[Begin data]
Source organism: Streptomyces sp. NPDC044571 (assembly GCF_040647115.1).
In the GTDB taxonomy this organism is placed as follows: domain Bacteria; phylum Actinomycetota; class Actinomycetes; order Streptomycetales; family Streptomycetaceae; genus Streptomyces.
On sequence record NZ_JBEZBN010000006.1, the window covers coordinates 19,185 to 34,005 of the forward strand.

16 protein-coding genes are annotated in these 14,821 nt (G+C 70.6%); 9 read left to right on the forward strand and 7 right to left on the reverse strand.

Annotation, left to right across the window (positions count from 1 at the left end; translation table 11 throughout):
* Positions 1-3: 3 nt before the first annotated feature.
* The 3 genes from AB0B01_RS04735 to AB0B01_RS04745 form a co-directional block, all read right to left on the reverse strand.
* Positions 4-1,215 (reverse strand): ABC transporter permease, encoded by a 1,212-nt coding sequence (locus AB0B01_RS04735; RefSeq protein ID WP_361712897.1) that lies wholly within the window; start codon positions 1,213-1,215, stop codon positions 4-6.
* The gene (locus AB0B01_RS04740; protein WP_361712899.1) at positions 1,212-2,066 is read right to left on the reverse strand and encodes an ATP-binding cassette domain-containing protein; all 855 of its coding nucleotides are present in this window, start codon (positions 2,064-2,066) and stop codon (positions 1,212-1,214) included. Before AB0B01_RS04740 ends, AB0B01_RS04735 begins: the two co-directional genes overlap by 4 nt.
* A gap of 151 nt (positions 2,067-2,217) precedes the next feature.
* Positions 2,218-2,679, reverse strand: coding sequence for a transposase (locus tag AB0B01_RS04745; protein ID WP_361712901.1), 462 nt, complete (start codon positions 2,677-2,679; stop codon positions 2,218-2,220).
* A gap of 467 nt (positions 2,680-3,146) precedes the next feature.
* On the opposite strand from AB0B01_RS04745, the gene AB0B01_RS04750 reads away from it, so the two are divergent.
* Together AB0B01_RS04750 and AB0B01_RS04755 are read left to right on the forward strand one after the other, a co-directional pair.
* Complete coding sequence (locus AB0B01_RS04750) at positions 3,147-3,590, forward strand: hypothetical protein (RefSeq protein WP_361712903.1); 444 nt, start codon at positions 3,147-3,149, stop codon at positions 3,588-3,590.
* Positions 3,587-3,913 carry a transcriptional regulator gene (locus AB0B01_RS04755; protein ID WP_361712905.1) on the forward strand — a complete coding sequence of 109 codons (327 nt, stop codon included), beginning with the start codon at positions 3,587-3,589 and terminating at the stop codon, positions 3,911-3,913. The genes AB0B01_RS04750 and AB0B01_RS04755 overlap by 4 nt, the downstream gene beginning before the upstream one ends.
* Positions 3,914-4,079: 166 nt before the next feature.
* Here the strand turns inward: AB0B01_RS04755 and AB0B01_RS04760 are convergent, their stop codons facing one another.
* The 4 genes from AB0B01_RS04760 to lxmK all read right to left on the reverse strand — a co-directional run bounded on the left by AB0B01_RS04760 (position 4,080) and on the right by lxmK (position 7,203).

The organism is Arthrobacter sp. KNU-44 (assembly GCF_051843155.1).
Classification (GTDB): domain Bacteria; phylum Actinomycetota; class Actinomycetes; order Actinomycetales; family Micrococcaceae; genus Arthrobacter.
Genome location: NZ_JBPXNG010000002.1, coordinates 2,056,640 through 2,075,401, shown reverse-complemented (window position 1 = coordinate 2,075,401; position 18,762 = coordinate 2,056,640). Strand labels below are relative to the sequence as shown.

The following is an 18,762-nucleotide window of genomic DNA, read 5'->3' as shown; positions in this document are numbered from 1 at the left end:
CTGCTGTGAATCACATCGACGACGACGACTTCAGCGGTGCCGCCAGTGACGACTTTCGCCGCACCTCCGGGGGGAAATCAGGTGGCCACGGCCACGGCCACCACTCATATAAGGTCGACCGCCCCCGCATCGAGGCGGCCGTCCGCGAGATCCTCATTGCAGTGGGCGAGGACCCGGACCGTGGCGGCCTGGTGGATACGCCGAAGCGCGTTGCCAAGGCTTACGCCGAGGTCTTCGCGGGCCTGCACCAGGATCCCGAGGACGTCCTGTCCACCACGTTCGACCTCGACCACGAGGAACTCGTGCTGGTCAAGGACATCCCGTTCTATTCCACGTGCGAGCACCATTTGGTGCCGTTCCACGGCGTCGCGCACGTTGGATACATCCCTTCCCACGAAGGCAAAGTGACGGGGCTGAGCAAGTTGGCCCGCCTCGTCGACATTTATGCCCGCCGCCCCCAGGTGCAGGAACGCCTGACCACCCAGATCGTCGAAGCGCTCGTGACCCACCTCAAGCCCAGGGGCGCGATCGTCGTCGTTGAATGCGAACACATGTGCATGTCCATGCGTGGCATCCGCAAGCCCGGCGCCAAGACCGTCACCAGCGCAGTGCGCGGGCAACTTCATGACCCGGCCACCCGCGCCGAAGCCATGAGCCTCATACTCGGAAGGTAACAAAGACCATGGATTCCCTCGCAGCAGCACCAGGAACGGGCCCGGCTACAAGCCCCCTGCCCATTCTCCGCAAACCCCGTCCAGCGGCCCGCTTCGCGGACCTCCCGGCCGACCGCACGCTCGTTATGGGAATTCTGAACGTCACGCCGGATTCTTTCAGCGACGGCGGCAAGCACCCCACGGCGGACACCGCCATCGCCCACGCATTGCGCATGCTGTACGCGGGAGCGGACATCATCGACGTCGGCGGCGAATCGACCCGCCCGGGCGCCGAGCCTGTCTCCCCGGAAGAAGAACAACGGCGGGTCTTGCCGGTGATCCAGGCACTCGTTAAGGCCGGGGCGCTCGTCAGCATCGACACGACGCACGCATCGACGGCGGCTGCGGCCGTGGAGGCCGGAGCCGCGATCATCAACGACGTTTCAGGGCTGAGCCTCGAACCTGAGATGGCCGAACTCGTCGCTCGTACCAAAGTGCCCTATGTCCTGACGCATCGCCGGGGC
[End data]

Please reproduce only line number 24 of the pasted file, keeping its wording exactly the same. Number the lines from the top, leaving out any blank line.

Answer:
CTGCTGTGAATCACATCGACGACGACGACTTCAGCGGTGCCGCCAGTGACGACTTTCGCCGCACCTCCGGGGGGAAATCAGGTGGCCACGGCCACGGCCACCACTCATATAAGGTCGACCGCCCCCGCATCGAGGCGGCCGTCCGCGAGATCCTCATTGCAGTGGGCGAGGACCCGGACCGTGGCGGCCTGGTGGATACGCCGAAGCGCGTTGCCAAGGCTTACGCCGAGGTCTTCGCGGGCCTGCACCAGGATCCCGAGGACGTCCTGTCCACCACGTTCGACCTCGACCACGAGGAACTCGTGCTGGTCAAGGACATCCCGTTCTATTCCACGTGCGAGCACCATTTGGTGCCGTTCCACGGCGTCGCGCACGTTGGATACATCCCTTCCCACGAAGGCAAAGTGACGGGGCTGAGCAAGTTGGCCCGCCTCGTCGACATTTATGCCCGCCGCCCCCAGGTGCAGGAACGCCTGACCACCCAGATCGTCGAAGCGCTCGTGACCCACCTCAAGCCCAGGGGCGCGATCGTCGTCGTTGAATGCGAACACATGTGCATGTCCATGCGTGGCATCCGCAAGCCCGGCGCCAAGACCGTCACCAGCGCAGTGCGCGGGCAACTTCATGACCCGGCCACCCGCGCCGAAGCCATGAGCCTCATACTCGGAAGGTAACAAAGACCATGGATTCCCTCGCAGCAGCACCAGGAACGGGCCCGGCTACAAGCCCCCTGCCCATTCTCCGCAAACCCCGTCCAGCGGCCCGCTTCGCGGACCTCCCGGCCGACCGCACGCTCGTTATGGGAATTCTGAACGTCACGCCGGATTCTTTCAGCGACGGCGGCAAGCACCCCACGGCGGACACCGCCATCGCCCACGCATTGCGCATGCTGTACGCGGGAGCGGACATCATCGACGTCGGCGGCGAATCGACCCGCCCGGGCGCCGAGCCTGTCTCCCCGGAAGAAGAACAACGGCGGGTCTTGCCGGTGATCCAGGCACTCGTTAAGGCCGGGGCGCTCGTCAGCATCGACACGACGCACGCATCGACGGCGGCTGCGGCCGTGGAGGCCGGAGCCGCGATCATCAACGACGTTTCAGGGCTGAGCCTCGAACCTGAGATGGCCGAACTCGTCGCTCGTACCAAAGTGCCCTATGTCCTGACGCATCGCCGGGGC